The implications of the TPP goes beyond the Mexican IP system, as it pretends to support the creation of jobs, higher living standards and the reduction of poverty in the country members, but to those that are devoted to IP, as well as, the companies and individuals from the innovation and creativity economy, an efficient, enhanced, and improved IP system would be always welcome.

Regarding intellectual property, the original goal of partners of the TPP original was that copyrights, patents and trademarks will be effectively enforced and the perception was that the countries were negotiating an international agreement of last generation, in all aspects, including a higher standard of protection for the intellectual property than previous international agreements.

The terms, conditions and wording of the TPP remained confidential during more than two years; however, it is now public that the main topics regarding intellectual property are the following:

Non-traditional trademarks.

Madrid Protocol/International trademark applications.

Appellation of origin and geographic indications.

Efficient and prompt civil and criminal enforcement.

Effective customs measures

Pharmaceutical patents.

Agrochemical patents.

Copyrights and the digital era.

While writing this article, it was announced that on February 4, 2016, the eleven countries of TPP will sign the agreement in New Zeeland, which will be the country in custody of the agreement.  Therefore, the imminent integration of Mexico to the Transpacific-Partnership is a new and valuable opportunity to review and change its entire Intellectual Property System and adopt higher, and even more important, efficient standards of IP protection.   In addition, the impact in Mexico of this eventual international treaty is confirmed by precedents of the Mexican Supreme Court that place international treaties approved by the Mexican Senate in high value within the hierarchy of the domestic legal frame.

Chapter 18 of TPP hits the life science industry.

Although there are many implications in the IP arena derived from the TPP, negotiations, in this article, I will limit the comments to the impact to the life sciences industry.  The Mexican Government just released a text of the final negotiations of the TPP and some specific issues such as regulatory data protection (RDP), patent linkage and patent term compensations will impact the Mexican legal system in connection with the life science industry.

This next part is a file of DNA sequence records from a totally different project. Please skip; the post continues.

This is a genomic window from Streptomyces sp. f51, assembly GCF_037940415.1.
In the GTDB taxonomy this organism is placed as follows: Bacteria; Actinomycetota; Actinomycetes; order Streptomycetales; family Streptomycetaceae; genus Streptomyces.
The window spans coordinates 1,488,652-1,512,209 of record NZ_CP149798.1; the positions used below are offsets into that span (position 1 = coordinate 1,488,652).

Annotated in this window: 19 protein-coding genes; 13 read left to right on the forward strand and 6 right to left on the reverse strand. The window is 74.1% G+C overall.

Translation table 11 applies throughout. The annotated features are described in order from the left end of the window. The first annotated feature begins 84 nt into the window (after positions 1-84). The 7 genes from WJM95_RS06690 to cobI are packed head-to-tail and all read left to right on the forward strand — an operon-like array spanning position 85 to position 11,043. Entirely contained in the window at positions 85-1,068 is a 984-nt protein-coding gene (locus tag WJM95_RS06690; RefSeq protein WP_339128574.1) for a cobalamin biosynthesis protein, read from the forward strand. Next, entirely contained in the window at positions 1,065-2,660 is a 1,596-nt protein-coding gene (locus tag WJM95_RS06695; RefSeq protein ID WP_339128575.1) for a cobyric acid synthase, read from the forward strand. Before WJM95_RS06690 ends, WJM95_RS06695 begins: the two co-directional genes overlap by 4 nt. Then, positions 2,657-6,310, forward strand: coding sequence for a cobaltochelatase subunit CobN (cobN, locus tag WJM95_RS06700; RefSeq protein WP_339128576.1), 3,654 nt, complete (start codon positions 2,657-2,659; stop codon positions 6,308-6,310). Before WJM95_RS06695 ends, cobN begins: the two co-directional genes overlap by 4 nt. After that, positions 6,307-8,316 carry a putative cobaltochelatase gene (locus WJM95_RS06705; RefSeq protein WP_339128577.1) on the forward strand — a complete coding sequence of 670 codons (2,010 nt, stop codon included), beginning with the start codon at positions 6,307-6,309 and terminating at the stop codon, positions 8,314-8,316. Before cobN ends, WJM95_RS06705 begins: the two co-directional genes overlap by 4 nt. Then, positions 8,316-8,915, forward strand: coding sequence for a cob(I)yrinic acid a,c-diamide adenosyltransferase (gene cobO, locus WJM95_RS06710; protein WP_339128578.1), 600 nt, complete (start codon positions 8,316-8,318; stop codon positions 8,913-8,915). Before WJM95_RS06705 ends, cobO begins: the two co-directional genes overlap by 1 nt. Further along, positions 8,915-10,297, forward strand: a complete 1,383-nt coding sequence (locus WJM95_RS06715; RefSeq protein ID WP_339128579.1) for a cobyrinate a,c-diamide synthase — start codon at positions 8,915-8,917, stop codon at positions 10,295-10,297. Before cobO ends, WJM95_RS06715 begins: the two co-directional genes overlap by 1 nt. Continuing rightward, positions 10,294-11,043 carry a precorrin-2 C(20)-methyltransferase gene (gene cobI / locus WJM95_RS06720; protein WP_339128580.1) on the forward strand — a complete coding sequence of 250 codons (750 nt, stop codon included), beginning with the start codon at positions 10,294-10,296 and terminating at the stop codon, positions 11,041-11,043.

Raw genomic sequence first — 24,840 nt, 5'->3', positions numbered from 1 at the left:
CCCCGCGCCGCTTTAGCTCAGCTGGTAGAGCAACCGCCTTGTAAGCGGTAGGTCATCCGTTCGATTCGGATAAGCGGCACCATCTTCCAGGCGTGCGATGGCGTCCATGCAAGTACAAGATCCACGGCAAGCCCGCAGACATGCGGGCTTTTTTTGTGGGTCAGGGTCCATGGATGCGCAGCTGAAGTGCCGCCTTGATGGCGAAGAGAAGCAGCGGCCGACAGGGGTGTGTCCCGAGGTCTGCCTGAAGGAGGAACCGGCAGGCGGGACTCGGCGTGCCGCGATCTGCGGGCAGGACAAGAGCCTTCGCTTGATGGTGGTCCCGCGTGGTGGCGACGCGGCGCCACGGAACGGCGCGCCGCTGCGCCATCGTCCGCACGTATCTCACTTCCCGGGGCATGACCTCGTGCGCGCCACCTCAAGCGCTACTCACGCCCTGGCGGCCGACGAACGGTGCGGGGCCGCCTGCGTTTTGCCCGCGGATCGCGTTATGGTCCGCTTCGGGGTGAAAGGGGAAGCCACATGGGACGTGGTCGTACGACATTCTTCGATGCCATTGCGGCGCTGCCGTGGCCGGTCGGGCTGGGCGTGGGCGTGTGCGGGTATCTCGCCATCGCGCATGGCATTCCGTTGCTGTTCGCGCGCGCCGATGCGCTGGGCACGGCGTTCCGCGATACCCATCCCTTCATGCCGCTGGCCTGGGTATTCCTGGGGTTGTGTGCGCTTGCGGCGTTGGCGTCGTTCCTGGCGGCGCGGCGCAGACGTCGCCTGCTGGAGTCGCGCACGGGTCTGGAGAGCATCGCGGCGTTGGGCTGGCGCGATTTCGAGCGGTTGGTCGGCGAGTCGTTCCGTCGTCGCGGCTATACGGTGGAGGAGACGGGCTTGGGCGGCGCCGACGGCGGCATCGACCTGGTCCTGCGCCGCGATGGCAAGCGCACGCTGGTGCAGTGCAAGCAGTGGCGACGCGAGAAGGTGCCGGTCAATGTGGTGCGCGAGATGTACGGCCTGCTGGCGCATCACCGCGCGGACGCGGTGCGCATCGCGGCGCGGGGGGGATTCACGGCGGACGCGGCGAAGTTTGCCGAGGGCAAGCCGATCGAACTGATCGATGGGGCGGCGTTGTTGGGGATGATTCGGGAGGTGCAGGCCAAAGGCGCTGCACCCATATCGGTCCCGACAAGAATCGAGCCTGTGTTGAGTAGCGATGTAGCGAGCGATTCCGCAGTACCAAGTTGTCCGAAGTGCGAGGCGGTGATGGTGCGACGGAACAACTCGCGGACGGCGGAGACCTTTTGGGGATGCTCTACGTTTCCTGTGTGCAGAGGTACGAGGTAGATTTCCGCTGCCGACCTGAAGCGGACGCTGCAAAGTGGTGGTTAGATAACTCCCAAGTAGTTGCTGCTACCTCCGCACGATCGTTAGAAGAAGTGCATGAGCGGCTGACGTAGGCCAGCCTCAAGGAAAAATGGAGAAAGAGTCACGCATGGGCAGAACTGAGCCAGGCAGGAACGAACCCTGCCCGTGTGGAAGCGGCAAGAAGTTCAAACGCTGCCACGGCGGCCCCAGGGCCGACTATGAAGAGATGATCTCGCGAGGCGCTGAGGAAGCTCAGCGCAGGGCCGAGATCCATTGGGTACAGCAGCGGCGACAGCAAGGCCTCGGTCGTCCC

I.- Patentability.  Main issues of relevance for Mexico are the following concepts established in Chapter 18:  “….each party shall make patents available for any invention, weather a product of process, in all fields of technology, provided that the invention is new, involves an inventive step and is capable of industrial application.  “…each party that patents are available for inventions claimed as at least one of the following:  new uses of a known product, new methods of using a known product, or new process of using a known product.”  This wording and obligations established in TPP would help to shape the patent law in Mexico, to expressly recognize patentability of second uses of known products, as well as, to clarify patentability subject matter.

II.- RDP. The protection would be at least three years for new formulations, new indications or new methods of administration or at least five years for new chemicals. Parties may limit the period of protection for three and five years respectively. Currently, Mexico is granting “de facto” five years for chemicals, it will be interesting how the Mexican government will conciliate the possibility to limit to five years the term of protection while NAFTA states a minimum of five years of data protection for chemicals.